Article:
Protestors now disrupt Jallikattu; two men gored to death in Pudukottai
The Tamil Nadu government finds itself caught between a rock and a hard place on the issue of Jallikattu.
On the one hand, unrelenting protestors have rejected the government's recent ordinance, labelling it a temporary solution to the on-and-off ban. On the other, the Supreme Court is unyielding in its stand that the sport itself is cruel.
The government's attempts to go ahead with the event have backfired, with locals disrupting it on Sunday. And on Monday, it has to explain to the apex court why it has promulgated an ordinance on the eve of the Assembly session, unless its ulterior motive was to circumvent the court's 2014 ban.
To add to the question marks over the traditional Tamil sport, two men were gored to death and 57 people injured at an event at Rapoosal village in Pudukottai. The event had been hastily organised by state health minister Vijayabhaskar, and over 150 bulls were involved in it.
Meanwhile, the students' agitation against the ban on Jallikattu went on for the fifth day in a row, and Chennai's Marina Beach remained its focal point, as thousands of college boys and girls continued their sit-in. The agitation was peaceful all over the state, except in Salem, where a group of youth kept a train in detention for the third day running.
CM witness to public ire
Chief Minister O Panneerselvam had planned to flag off the main event in Alanganallur near Madurai. But he rushed back to Chennai after locals tore down the barricades and stopped district officials from visiting the village.
Natham Viswanathan, another minister who hails from Dindigul district, also returned to Chennai in the face of stiff resistance from locals.
Barricaded vaadi vassals (entrance gates) became the target of public ire, and in several villages, the locals smashed them.
Panneerselvam told reporters that the decks had been cleared for conducting Jallikattu, and that the district administration was geared to host it. He added that the peiple of Alanganallur were free to conduct the event any time they wanted.
He also said that the government would take on any legal challenge to the ordinance, which has amended the relevant section of the Prevention of Cruelty to Animals Act. The government filed a caveat in the Supreme Court, that it should be heard if anyone challenged the ordinance.
Panneerselvam did not think it necessary to go on the air or talk to the concerned people to assuage their fears. Instead, the government declared that schools and colleges would reopen from Monday, hoping that this would end the student-led agitation.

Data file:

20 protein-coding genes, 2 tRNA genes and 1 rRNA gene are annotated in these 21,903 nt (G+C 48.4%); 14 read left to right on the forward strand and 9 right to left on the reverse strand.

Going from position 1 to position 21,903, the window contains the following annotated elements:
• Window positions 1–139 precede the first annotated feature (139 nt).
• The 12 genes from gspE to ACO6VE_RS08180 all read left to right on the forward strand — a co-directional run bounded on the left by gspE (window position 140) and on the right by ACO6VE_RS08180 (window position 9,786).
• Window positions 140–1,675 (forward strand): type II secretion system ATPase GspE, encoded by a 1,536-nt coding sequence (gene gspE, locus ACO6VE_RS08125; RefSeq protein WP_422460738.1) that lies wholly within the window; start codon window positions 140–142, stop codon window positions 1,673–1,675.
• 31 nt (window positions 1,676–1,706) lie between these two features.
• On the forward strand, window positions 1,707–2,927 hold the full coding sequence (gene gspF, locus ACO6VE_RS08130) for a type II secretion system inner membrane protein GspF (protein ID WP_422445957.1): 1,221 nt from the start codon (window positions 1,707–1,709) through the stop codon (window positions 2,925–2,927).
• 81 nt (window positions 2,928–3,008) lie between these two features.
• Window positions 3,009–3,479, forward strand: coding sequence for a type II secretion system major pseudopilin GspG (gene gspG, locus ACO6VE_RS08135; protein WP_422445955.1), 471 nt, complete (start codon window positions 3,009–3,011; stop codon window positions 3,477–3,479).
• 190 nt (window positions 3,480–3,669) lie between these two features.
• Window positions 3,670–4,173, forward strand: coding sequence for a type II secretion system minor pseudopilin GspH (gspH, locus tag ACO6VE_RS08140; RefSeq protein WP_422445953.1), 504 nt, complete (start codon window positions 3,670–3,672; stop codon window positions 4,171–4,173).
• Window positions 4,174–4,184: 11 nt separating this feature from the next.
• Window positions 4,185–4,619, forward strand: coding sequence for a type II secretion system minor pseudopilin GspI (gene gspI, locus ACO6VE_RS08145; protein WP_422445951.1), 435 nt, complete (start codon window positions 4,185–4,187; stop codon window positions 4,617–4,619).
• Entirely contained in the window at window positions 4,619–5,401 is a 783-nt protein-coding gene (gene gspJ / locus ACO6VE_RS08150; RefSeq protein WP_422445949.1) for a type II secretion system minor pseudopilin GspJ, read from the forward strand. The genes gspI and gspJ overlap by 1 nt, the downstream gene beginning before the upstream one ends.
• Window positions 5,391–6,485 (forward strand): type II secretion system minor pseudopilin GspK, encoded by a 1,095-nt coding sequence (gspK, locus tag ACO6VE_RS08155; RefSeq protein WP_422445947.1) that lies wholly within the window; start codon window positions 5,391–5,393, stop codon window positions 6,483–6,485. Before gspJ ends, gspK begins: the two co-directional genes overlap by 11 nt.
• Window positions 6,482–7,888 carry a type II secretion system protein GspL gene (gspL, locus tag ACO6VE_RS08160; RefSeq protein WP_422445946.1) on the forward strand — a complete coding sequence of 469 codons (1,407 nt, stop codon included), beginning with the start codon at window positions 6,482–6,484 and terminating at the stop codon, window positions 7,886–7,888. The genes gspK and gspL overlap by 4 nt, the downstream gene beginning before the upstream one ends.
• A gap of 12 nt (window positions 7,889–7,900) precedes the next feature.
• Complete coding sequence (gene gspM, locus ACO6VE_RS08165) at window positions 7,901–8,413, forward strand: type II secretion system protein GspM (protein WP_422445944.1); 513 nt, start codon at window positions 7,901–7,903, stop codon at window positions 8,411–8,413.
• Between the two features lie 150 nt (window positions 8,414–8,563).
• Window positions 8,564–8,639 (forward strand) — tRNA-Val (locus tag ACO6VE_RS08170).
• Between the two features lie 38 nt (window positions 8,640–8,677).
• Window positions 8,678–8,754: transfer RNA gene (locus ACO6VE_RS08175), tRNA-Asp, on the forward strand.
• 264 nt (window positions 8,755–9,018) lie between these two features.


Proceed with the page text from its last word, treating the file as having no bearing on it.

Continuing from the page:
Is the ordinance what protestors were demanding?
This was the precisely the fear in the minds of the protestors - that the government somehow wanted to break up this unity through patchwork solutions. As a young girl at Marina Beach told a local TV channel, her voice hoarse from exposure to elements: "We won't budge until the PCA Act is amended."
The government insisted that the ordinance had amended the PCA Act, exempting Jallikattu from its provisions, and imposed stringent safety measures to ensure that bulls were not subjected to any cruelty, and that the tamers and spectators were also saved from harm.
It said the event should be organised only with the prior permission of the local administration, and that the bulls should be examined by veterinarians. No performance enhance drugs should be given to them, nor should irritants like chilli powder be used to goad them into action. The area should be barricaded to separate the spectators from the sportsmen.
Unmindful of the continuing agitation, the government plans to bring in draft Bill to replace the ordinance when the state Assembly meets on Monday.
The biggest test
Even so, the government's biggest test will be before the Supreme Court, which has refused to lift the ban imposed on the sport on 2014, and struck down the Tamil Nadu government's earlier Act as violative of the PCA Act. It had also stayed the Central notification of 8 January 2016, which exempted bulls from the 'performing animals' list, in order to enable Jallikattu in Tamil Nadu and cart races in Maharashtra.
Even while granting an interim stay, the court said the sport was inherently cruel. It was not impressed by the Centre's contention that it had to strike a balance between local culture and cruelty to animals, and the safety provisions in the notification would take care of the concerns of animal activists.
The enabling legislation to replace the ordinance will also face the same hurdle.
The government reckons that the court has reserved its order on the conclusion of the 7 December 2016 hearing, and the final order may allow Jallikattu to go ahead with built-in safeguards.
A voice of dissent
Meantime, for the first time, a dissenting voice has been heard in the midst of the agitation.
Tamil film music director Aadhi, who took part in the agitation at Marina Beach and in Coimbatore, has announced that he is dissociating himself from the student-led movement.
He fears it has been hijacked by militant Tamil nationalists, who are insulting the national flag, raising 'separate Tamil Nadu' slogans, and venting their ire on Prime Minister Narendra Modi.
Edited by Shreyas Sharma
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